There Are Days

There Are Days

There are days… when each moment crushes
While everything rushes
To some futile end

There are days… when every voice mocks me
My solitude shocks me
I’m blind to my friends

There are days… when I feel luck has played me
And choice has betrayed me
For giggles and thrills

There are days… when my ceaseless fixation
With self-reformation
Just worsens my ills

There are days… when fear shakes its rattle
Each step a tired battle
Of me versus me

There are days… when perhaps it’s all worth it
My mess is as perfect
As screwed up can be

 

© Nina Parmenter 2018

Like the rhymes?
If you enjoyed this, why not like the It All Rhymes Facebook page for a new rhyme or two in your news feed every week?

My Garden, July, 7pm

My Garden, July, 7pm

As today’s performance nears its sticky close,
And the clement shadows enter from the wings,
Honey sun throws one last spotlight on a rose,
While in crowd-pleasing finale, blackbird sings.
Props lie strewn: abandoned clothes, a bug-smeared glass,
Garish toys form grubby rainbows on the grass…
And as hosepipe soothes my garden’s weary brow,
Daubed with dirt, my little cast take one last bow.

 

 

© Nina Parmenter 2018

Like the rhymes?
If you enjoyed this, why not like the It All Rhymes Facebook page for a new rhyme or two in your news feed every week?

Toddler Tantrum

Here’s the latest in a long line of “parenting stuff I worked out a bit too late”.

It has taken until my second child reaches three-and-a-half to work out that a child having a tantrum (a proper one, not a fake one) is NOT generally a child that can be reasoned with. No, a child having a tantrum is a bewildered trainee human, confused and overstimulated by a overloaded, malfunctioning lizard brain.

You wanna reason with that? You go ahead, supermum. For now, I’ll just stick to giving him space and cuddles.

Toddler Tantrum

Your brother pushed the button at the crossing,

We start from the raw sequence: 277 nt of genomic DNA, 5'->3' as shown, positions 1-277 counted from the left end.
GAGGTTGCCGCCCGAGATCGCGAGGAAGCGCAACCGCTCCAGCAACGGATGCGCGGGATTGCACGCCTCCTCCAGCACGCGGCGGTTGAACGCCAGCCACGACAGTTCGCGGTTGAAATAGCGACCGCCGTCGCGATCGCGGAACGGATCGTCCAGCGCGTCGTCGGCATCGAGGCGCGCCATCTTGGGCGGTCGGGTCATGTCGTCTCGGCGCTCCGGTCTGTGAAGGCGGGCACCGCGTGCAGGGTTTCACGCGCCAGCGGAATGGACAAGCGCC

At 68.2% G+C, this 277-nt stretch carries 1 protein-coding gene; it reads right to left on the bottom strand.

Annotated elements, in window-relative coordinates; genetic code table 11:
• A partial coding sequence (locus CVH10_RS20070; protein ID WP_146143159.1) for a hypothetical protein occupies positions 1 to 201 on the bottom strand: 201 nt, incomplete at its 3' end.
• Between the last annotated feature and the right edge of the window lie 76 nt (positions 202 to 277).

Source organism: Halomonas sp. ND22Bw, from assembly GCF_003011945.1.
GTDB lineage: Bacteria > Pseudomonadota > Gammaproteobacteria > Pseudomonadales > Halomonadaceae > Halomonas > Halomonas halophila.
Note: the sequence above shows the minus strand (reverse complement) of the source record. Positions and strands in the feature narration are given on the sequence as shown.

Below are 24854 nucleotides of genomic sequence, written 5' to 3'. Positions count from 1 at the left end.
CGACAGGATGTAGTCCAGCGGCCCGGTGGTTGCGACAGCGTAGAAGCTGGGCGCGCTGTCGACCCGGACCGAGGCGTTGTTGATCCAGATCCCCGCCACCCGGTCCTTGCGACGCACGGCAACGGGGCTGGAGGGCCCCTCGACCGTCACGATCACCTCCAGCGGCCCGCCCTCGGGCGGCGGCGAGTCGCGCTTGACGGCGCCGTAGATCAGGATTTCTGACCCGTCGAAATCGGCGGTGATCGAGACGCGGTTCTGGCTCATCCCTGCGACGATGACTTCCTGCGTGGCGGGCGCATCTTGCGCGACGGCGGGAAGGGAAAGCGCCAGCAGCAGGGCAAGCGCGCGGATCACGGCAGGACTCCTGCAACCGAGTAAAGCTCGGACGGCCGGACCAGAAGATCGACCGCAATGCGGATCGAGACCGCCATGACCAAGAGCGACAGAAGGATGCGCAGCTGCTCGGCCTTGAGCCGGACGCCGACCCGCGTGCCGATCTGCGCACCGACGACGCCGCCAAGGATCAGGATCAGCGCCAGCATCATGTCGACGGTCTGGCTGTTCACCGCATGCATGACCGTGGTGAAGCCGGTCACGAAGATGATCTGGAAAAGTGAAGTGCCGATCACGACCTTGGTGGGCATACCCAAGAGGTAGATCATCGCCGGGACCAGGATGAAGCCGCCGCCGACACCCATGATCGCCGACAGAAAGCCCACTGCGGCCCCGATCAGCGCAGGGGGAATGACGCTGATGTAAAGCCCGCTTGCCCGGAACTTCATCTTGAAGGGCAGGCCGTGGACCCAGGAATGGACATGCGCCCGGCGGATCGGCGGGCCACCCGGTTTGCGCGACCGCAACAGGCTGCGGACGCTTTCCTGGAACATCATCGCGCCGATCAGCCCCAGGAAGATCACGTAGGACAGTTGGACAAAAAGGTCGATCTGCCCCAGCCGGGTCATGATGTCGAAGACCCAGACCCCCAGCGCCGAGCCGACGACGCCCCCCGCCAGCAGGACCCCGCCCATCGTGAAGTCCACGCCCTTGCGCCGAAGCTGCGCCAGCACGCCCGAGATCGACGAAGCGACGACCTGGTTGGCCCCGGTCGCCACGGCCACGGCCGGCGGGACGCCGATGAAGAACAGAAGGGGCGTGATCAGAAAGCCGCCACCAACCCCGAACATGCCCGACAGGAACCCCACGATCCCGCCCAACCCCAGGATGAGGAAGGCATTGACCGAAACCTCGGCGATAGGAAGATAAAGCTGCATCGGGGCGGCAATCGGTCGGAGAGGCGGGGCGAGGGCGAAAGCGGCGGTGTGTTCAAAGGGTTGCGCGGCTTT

The bowl you want is blue; you got the red,
The world dissolves. And suddenly you’re lost in
A cruel new place, uncharted in your head.

This world is wrong; it threatens your survival,
Raw panic meets bewilderment and rage,
These primal feelings brawl and churn and spiral –
It’s all too huge to process at your age.

Your skin turns red, you scream, emotions wheeling,
Your chubby hands curl tightly into claws,
You hit the ground, you pummel out those feelings,
That seem too big and scary to be yours.

I meet the stares from passers-by with shrugs.
I’ll give you space, brave boy, then give you hugs.

 

©️Nina Parmenter 2018

Like the rhymes?
If you enjoyed this, why not like the It All Rhymes Facebook page for a new rhyme or two in your news feed every week?

Gotta Get Out The House

Ah… quality time at home with the children.

I’m sorry, what?! There is quality time with the children. And there is time at home with the children. And, for our family, the two are pretty much mutually exclusive. Home is about mess, fights, funny smells, nagging, exasperation, and a lot of arguments involving the word “screen”. The good stuff happens outside the house. IF ONLY WE CAN GET THEM OUT….

Gotta Get Out The House

Gotta get out the house, gotta leave,
My sanity needs some reprieve,
That two little boys,
Could make so much noise –
You’d have to be here to believe!

Before, I’d no concept at all,
Of the phrase “We are climbing the walls” ,
But now it appears,
We are wall mountaineers,
Trying to flee from the mess and the brawls.

We’ve tried castles, museums, a wood,
Hit the park way more times than we should,
Our purses are thickets,
Of passes and tickets,
Cos not being home is soooo good.

Our bank account’s screams are dramatic:
“No more lunch! No more fuel! I can’t hack it!”
“No more bribes!” (Yes – they’re wrong –
But they move things along –
And we call it “being pragmatic”!)

So into the car and away!
The safari park’s waiting today!
To the monkey house! Yes,
It might look quite a mess –
But OUR house will look worse if we stay!

 

©️Nina Parmenter 2018

Like the rhymes?
If you enjoyed this, why not like the It All Rhymes Facebook page for a new rhyme for two in your news feed every week?

The smell of the weekend (a tale from my childhood)

It is said that smell is the very best sense for evoking memories. But can words evoke the smell?